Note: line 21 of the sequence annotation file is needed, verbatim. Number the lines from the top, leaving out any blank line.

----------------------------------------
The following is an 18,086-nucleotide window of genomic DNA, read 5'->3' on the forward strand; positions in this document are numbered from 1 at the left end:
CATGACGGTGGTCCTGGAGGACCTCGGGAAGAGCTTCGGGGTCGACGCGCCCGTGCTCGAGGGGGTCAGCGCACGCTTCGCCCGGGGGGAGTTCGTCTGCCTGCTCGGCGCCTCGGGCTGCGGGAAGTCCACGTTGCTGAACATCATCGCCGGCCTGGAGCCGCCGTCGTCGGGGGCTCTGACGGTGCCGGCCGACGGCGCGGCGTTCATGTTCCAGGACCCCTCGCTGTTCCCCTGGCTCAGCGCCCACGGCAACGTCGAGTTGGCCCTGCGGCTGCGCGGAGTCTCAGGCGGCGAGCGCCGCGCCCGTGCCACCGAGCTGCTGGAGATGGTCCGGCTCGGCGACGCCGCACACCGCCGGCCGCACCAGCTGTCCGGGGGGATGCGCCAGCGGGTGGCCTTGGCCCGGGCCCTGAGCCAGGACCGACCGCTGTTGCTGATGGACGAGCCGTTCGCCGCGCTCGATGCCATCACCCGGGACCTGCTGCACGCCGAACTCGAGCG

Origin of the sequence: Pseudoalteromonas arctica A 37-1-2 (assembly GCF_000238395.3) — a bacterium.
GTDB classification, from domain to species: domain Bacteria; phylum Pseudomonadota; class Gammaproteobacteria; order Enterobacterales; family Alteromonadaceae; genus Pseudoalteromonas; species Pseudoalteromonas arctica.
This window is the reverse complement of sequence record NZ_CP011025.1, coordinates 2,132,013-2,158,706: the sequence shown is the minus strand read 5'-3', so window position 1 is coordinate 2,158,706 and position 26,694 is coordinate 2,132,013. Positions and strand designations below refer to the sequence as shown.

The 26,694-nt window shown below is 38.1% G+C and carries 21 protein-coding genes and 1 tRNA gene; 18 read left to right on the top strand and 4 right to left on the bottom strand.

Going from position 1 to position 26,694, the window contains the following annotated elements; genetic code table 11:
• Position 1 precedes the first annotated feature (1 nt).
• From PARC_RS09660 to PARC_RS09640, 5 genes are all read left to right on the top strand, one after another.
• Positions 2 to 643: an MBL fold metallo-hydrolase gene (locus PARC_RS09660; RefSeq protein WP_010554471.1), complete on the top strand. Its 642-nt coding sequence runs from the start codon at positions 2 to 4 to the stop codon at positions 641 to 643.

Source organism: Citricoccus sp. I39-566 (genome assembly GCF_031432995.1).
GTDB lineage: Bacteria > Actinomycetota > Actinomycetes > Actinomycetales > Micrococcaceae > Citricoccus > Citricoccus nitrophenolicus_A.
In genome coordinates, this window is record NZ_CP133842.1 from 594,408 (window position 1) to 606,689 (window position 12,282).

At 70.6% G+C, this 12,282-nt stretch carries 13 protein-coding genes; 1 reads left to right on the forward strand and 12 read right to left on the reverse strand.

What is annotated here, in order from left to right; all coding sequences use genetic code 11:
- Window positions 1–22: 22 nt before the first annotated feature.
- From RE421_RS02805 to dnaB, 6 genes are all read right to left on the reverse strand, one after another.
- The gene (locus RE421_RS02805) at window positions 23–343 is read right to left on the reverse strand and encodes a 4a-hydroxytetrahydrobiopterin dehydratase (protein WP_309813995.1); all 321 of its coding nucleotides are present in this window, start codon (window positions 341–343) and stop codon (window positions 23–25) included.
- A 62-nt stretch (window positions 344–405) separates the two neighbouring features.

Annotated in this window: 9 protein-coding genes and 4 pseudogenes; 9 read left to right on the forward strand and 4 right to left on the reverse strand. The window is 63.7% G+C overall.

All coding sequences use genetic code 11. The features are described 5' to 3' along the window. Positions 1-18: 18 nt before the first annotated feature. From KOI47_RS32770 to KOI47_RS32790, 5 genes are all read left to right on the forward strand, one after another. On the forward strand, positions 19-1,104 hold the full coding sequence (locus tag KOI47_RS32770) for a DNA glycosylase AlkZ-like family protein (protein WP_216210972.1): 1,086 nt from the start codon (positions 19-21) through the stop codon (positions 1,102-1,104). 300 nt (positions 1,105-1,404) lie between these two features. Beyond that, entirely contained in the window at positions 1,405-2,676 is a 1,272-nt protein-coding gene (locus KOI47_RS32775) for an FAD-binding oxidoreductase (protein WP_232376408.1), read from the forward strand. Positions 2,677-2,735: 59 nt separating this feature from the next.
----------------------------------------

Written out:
All coding sequences use genetic code 11. The features are described 5' to 3' along the window. Positions 1-18: 18 nt before the first annotated feature. From KOI47_RS32770 to KOI47_RS32790, 5 genes are all read left to right on the forward strand, one after another. On the forward strand, positions 19-1,104 hold the full coding sequence (locus tag KOI47_RS32770) for a DNA glycosylase AlkZ-like family protein (protein WP_216210972.1): 1,086 nt from the start codon (positions 19-21) through the stop codon (positions 1,102-1,104). 300 nt (positions 1,105-1,404) lie between these two features. Beyond that, entirely contained in the window at positions 1,405-2,676 is a 1,272-nt protein-coding gene (locus KOI47_RS32775) for an FAD-binding oxidoreductase (protein WP_232376408.1), read from the forward strand. Positions 2,677-2,735: 59 nt separating this feature from the next.